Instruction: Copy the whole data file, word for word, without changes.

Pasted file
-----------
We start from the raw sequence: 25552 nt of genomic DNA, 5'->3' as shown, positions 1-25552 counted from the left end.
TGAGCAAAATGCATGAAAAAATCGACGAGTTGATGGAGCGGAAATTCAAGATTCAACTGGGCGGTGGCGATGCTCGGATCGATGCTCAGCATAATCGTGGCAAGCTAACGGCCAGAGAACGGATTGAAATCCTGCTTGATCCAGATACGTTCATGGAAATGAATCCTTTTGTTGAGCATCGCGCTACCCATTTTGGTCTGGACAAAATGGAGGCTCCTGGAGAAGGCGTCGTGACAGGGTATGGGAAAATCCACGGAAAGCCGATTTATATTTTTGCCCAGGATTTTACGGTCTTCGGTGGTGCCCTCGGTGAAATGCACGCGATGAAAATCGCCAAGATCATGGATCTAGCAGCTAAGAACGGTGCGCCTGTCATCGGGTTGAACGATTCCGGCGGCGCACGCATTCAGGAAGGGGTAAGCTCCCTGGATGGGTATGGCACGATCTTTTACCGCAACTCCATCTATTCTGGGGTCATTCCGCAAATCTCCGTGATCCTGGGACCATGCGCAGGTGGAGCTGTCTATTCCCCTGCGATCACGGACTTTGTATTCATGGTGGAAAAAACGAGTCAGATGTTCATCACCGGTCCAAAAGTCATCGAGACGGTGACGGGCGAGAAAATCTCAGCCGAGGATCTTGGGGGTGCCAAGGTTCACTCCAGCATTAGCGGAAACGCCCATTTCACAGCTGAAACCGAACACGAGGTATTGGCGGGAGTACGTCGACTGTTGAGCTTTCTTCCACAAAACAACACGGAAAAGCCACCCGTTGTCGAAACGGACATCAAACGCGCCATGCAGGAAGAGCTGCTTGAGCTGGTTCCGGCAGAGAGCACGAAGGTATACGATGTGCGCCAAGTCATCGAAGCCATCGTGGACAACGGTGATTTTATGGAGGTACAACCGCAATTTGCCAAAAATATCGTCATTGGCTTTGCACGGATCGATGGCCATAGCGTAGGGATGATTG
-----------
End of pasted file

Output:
We start from the raw sequence: 25552 nt of genomic DNA, 5'->3' as shown, positions 1-25552 counted from the left end.
TGAGCAAAATGCATGAAAAAATCGACGAGTTGATGGAGCGGAAATTCAAGATTCAACTGGGCGGTGGCGATGCTCGGATCGATGCTCAGCATAATCGTGGCAAGCTAACGGCCAGAGAACGGATTGAAATCCTGCTTGATCCAGATACGTTCATGGAAATGAATCCTTTTGTTGAGCATCGCGCTACCCATTTTGGTCTGGACAAAATGGAGGCTCCTGGAGAAGGCGTCGTGACAGGGTATGGGAAAATCCACGGAAAGCCGATTTATATTTTTGCCCAGGATTTTACGGTCTTCGGTGGTGCCCTCGGTGAAATGCACGCGATGAAAATCGCCAAGATCATGGATCTAGCAGCTAAGAACGGTGCGCCTGTCATCGGGTTGAACGATTCCGGCGGCGCACGCATTCAGGAAGGGGTAAGCTCCCTGGATGGGTATGGCACGATCTTTTACCGCAACTCCATCTATTCTGGGGTCATTCCGCAAATCTCCGTGATCCTGGGACCATGCGCAGGTGGAGCTGTCTATTCCCCTGCGATCACGGACTTTGTATTCATGGTGGAAAAAACGAGTCAGATGTTCATCACCGGTCCAAAAGTCATCGAGACGGTGACGGGCGAGAAAATCTCAGCCGAGGATCTTGGGGGTGCCAAGGTTCACTCCAGCATTAGCGGAAACGCCCATTTCACAGCTGAAACCGAACACGAGGTATTGGCGGGAGTACGTCGACTGTTGAGCTTTCTTCCACAAAACAACACGGAAAAGCCACCCGTTGTCGAAACGGACATCAAACGCGCCATGCAGGAAGAGCTGCTTGAGCTGGTTCCGGCAGAGAGCACGAAGGTATACGATGTGCGCCAAGTCATCGAAGCCATCGTGGACAACGGTGATTTTATGGAGGTACAACCGCAATTTGCCAAAAATATCGTCATTGGCTTTGCACGGATCGATGGCCATAGCGTAGGGATGATTG